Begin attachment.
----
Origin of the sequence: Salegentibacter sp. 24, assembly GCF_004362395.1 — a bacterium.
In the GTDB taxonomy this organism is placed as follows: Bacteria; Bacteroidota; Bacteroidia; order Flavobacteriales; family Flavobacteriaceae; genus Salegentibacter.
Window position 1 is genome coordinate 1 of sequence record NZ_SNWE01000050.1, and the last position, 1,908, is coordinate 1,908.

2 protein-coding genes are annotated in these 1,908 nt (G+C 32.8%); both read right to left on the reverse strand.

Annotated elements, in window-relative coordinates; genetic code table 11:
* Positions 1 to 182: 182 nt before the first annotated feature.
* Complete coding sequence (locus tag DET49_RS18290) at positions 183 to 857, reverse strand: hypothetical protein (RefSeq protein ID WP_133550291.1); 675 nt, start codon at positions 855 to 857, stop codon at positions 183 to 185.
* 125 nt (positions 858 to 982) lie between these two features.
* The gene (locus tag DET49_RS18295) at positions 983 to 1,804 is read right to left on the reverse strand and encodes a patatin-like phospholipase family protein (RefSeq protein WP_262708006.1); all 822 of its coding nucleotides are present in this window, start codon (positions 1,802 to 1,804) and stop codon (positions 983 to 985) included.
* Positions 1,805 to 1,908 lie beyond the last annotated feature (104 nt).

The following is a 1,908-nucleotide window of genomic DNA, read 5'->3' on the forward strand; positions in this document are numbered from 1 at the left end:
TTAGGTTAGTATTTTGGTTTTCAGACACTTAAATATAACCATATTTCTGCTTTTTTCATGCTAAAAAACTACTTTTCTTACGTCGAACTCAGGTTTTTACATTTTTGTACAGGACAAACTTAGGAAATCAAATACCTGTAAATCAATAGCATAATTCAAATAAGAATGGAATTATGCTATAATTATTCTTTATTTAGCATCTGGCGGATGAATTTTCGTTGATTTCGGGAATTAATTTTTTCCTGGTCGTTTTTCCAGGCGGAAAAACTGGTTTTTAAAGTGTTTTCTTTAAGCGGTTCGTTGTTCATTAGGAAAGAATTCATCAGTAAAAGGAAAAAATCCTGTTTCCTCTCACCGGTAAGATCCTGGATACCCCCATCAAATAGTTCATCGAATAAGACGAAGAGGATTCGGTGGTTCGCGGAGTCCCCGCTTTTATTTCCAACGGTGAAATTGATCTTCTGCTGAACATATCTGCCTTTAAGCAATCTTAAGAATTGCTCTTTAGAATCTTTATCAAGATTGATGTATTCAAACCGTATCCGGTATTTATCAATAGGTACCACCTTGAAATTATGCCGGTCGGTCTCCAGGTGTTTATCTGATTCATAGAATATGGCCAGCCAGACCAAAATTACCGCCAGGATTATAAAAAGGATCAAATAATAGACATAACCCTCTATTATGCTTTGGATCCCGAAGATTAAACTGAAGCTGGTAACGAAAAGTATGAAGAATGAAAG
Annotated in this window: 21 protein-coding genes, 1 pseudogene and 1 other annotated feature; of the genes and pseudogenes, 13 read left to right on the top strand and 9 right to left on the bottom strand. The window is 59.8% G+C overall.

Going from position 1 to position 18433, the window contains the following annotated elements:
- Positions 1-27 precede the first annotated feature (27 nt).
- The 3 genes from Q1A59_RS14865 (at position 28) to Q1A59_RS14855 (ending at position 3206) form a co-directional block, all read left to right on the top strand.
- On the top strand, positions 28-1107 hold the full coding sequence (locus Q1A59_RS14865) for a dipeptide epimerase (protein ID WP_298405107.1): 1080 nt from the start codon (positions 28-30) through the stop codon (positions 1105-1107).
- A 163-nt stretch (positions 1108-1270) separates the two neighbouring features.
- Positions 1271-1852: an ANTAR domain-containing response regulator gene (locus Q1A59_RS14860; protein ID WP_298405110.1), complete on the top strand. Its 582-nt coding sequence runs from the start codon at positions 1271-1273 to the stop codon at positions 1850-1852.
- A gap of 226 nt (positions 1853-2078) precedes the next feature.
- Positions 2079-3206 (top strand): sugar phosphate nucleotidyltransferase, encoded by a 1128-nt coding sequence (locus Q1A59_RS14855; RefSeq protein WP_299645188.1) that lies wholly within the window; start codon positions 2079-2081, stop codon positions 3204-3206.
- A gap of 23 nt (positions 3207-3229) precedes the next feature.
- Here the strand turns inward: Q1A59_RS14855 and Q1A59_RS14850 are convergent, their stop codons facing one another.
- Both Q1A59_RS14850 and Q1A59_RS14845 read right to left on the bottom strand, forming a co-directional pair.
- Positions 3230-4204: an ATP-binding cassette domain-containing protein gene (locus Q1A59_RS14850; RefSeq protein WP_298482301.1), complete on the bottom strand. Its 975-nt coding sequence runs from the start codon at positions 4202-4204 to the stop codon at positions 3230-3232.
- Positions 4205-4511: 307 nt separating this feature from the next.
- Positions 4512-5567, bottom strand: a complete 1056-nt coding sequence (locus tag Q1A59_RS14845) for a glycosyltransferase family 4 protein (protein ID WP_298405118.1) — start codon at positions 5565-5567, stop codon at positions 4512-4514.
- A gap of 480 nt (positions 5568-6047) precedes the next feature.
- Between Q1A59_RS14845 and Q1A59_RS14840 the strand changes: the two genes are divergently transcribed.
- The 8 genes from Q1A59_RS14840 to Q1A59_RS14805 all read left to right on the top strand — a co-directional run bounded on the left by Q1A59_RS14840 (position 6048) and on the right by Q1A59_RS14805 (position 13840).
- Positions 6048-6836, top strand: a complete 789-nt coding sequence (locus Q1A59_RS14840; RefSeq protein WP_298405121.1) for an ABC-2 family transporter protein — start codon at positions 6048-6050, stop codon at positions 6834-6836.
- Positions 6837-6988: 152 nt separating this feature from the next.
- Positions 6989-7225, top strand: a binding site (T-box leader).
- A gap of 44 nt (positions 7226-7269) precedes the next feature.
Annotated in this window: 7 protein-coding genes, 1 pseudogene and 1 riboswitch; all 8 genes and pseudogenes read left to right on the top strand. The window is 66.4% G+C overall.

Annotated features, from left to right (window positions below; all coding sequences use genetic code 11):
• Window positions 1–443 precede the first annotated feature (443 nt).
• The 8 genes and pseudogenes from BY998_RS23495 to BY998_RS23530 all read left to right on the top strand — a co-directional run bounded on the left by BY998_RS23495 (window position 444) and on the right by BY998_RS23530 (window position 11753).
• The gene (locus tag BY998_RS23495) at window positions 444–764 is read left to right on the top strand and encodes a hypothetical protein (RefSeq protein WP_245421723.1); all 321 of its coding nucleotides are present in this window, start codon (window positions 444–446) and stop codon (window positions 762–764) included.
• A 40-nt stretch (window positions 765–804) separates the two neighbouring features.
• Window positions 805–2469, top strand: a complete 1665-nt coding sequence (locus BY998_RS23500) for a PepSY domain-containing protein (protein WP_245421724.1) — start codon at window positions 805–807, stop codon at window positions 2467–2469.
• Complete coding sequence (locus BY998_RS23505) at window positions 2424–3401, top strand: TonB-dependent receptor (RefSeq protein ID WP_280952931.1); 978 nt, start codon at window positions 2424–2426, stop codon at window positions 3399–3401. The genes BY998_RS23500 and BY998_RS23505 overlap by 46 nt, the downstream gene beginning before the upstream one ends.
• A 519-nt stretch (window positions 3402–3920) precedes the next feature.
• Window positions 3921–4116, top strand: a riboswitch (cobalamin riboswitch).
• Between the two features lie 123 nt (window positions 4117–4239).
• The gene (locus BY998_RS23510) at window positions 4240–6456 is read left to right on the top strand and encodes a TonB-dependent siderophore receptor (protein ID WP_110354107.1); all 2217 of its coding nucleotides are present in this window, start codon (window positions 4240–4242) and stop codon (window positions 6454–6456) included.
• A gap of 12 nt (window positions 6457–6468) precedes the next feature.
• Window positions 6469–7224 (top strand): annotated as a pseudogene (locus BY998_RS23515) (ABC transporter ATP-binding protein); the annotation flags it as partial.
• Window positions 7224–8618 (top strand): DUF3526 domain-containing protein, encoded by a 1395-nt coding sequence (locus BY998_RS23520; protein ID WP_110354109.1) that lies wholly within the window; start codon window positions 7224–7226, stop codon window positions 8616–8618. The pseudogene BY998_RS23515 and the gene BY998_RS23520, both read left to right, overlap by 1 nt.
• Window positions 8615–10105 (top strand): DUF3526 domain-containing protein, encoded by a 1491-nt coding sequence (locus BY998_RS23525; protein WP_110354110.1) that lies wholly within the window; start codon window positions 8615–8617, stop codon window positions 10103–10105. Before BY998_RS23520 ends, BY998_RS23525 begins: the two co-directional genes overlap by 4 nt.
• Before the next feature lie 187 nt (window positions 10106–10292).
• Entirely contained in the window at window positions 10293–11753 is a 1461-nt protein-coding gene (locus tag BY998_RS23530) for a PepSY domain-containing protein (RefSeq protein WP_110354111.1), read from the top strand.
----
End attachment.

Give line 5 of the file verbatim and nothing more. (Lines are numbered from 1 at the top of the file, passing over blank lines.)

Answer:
Annotated elements, in window-relative coordinates; genetic code table 11: